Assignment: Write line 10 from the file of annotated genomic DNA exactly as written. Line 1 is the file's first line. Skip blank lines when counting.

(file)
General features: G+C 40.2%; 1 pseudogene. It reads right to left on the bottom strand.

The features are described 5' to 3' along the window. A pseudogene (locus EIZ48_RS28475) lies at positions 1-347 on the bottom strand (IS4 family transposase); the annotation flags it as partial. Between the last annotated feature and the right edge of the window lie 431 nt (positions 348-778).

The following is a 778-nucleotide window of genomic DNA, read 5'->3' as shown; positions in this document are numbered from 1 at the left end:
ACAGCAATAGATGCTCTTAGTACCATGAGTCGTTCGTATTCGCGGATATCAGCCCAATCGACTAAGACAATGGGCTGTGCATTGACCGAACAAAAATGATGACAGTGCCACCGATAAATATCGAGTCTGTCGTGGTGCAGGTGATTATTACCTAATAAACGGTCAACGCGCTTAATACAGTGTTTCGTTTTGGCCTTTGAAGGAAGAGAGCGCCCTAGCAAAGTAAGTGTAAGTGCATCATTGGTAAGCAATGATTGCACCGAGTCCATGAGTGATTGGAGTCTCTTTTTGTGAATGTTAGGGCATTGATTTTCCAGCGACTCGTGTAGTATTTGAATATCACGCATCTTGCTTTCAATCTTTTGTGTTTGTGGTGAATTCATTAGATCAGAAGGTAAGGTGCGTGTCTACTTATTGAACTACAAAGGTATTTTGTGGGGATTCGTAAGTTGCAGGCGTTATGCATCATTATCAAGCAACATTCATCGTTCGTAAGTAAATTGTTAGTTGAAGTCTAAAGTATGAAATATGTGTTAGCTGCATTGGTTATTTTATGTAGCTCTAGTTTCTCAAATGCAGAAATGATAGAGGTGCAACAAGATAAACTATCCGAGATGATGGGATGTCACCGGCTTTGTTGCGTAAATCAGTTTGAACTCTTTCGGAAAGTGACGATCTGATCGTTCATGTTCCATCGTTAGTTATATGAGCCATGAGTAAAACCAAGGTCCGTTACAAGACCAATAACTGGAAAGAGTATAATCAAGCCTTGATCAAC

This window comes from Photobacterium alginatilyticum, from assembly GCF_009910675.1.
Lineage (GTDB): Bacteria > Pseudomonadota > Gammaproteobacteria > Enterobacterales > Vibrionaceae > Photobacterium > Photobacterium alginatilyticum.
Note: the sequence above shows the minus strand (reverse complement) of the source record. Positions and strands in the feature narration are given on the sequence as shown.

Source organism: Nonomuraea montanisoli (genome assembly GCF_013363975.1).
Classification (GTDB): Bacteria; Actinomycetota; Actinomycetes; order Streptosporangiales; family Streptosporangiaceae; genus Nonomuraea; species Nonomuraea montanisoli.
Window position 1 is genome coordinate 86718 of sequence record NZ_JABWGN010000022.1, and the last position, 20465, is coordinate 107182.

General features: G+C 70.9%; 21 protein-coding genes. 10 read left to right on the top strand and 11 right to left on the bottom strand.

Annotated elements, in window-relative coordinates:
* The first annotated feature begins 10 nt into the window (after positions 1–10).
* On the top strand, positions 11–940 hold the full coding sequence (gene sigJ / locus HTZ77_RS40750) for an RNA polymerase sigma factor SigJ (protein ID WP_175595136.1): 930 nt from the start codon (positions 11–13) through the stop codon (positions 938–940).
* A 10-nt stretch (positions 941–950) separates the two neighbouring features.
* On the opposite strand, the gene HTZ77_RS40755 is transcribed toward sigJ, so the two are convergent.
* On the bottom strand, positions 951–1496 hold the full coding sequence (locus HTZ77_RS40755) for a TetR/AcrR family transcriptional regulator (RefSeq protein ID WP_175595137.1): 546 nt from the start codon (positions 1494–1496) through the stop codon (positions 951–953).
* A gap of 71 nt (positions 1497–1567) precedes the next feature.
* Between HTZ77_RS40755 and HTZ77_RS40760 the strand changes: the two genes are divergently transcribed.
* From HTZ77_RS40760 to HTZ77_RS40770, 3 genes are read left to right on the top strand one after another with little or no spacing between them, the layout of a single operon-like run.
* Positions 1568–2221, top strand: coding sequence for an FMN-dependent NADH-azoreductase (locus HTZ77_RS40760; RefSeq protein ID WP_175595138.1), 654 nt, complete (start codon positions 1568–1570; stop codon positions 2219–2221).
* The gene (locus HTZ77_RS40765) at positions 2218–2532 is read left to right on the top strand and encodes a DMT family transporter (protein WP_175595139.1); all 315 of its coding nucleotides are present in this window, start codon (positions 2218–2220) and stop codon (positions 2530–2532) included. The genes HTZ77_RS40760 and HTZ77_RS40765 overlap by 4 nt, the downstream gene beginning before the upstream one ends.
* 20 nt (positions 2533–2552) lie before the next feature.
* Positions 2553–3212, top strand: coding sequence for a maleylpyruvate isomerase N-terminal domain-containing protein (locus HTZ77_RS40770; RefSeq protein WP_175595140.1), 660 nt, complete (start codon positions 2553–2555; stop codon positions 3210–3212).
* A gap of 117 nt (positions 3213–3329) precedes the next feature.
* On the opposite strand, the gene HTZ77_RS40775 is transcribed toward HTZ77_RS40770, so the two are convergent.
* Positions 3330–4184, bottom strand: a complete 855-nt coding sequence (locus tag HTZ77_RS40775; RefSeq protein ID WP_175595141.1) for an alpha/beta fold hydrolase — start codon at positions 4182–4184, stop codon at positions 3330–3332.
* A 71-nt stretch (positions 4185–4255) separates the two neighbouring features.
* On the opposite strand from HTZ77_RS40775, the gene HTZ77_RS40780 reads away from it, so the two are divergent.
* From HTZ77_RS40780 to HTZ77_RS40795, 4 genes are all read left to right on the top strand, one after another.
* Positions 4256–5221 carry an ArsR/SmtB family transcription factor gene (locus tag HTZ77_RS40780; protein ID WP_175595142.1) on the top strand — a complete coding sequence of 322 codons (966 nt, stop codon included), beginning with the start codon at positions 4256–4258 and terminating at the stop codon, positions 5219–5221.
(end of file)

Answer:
Window position 1 is genome coordinate 86718 of sequence record NZ_JABWGN010000022.1, and the last position, 20465, is coordinate 107182.